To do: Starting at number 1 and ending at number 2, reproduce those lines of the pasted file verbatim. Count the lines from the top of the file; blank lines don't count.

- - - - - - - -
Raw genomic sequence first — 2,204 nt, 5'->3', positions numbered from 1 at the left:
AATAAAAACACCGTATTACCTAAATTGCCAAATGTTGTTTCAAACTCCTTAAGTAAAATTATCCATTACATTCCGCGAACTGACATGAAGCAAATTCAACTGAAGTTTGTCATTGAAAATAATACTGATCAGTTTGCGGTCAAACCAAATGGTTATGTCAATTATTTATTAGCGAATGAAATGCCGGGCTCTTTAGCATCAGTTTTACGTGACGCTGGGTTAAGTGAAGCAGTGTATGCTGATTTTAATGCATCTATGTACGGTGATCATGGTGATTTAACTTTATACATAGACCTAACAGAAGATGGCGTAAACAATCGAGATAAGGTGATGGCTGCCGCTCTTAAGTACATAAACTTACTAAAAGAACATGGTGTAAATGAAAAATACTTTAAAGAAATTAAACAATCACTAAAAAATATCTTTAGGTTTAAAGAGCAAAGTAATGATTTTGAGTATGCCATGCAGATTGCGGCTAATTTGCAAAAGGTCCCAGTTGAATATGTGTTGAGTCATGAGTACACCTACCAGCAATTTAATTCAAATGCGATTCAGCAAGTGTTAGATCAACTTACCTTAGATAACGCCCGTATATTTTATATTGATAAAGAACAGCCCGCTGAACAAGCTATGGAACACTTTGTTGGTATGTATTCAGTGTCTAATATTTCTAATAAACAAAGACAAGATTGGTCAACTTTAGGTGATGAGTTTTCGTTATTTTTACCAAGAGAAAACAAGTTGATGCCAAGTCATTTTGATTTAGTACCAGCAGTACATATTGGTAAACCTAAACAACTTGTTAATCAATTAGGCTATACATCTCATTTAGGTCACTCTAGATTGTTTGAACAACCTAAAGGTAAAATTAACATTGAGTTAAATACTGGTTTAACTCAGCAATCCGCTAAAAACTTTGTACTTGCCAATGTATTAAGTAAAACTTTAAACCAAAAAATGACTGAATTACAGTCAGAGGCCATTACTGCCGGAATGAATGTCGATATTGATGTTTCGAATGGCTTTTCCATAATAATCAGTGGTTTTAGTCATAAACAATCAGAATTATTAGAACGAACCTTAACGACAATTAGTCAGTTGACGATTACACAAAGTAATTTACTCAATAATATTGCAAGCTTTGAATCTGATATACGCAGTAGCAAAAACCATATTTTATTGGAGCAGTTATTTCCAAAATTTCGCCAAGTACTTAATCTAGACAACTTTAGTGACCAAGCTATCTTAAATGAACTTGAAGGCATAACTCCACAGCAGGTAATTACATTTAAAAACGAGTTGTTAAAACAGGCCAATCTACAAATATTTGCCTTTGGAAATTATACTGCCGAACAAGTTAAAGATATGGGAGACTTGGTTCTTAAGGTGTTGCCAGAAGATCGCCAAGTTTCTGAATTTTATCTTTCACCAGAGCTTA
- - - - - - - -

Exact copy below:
Raw genomic sequence first — 2,204 nt, 5'->3', positions numbered from 1 at the left:
AATAAAAACACCGTATTACCTAAATTGCCAAATGTTGTTTCAAACTCCTTAAGTAAAATTATCCATTACATTCCGCGAACTGACATGAAGCAAATTCAACTGAAGTTTGTCATTGAAAATAATACTGATCAGTTTGCGGTCAAACCAAATGGTTATGTCAATTATTTATTAGCGAATGAAATGCCGGGCTCTTTAGCATCAGTTTTACGTGACGCTGGGTTAAGTGAAGCAGTGTATGCTGATTTTAATGCATCTATGTACGGTGATCATGGTGATTTAACTTTATACATAGACCTAACAGAAGATGGCGTAAACAATCGAGATAAGGTGATGGCTGCCGCTCTTAAGTACATAAACTTACTAAAAGAACATGGTGTAAATGAAAAATACTTTAAAGAAATTAAACAATCACTAAAAAATATCTTTAGGTTTAAAGAGCAAAGTAATGATTTTGAGTATGCCATGCAGATTGCGGCTAATTTGCAAAAGGTCCCAGTTGAATATGTGTTGAGTCATGAGTACACCTACCAGCAATTTAATTCAAATGCGATTCAGCAAGTGTTAGATCAACTTACCTTAGATAACGCCCGTATATTTTATATTGATAAAGAACAGCCCGCTGAACAAGCTATGGAACACTTTGTTGGTATGTATTCAGTGTCTAATATTTCTAATAAACAAAGACAAGATTGGTCAACTTTAGGTGATGAGTTTTCGTTATTTTTACCAAGAGAAAACAAGTTGATGCCAAGTCATTTTGATTTAGTACCAGCAGTACATATTGGTAAACCTAAACAACTTGTTAATCAATTAGGCTATACATCTCATTTAGGTCACTCTAGATTGTTTGAACAACCTAAAGGTAAAATTAACATTGAGTTAAATACTGGTTTAACTCAGCAATCCGCTAAAAACTTTGTACTTGCCAATGTATTAAGTAAAACTTTAAACCAAAAAATGACTGAATTACAGTCAGAGGCCATTACTGCCGGAATGAATGTCGATATTGATGTTTCGAATGGCTTTTCCATAATAATCAGTGGTTTTAGTCATAAACAATCAGAATTATTAGAACGAACCTTAACGACAATTAGTCAGTTGACGATTACACAAAGTAATTTACTCAATAATATTGCAAGCTTTGAATCTGATATACGCAGTAGCAAAAACCATATTTTATTGGAGCAGTTATTTCCAAAATTTCGCCAAGTACTTAATCTAGACAACTTTAGTGACCAAGCTATCTTAAATGAACTTGAAGGCATAACTCCACAGCAGGTAATTACATTTAAAAACGAGTTGTTAAAACAGGCCAATCTACAAATATTTGCCTTTGGAAATTATACTGCCGAACAAGTTAAAGATATGGGAGACTTGGTTCTTAAGGTGTTGCCAGAAGATCGCCAAGTTTCTGAATTTTATCTTTCACCAGAGCTTA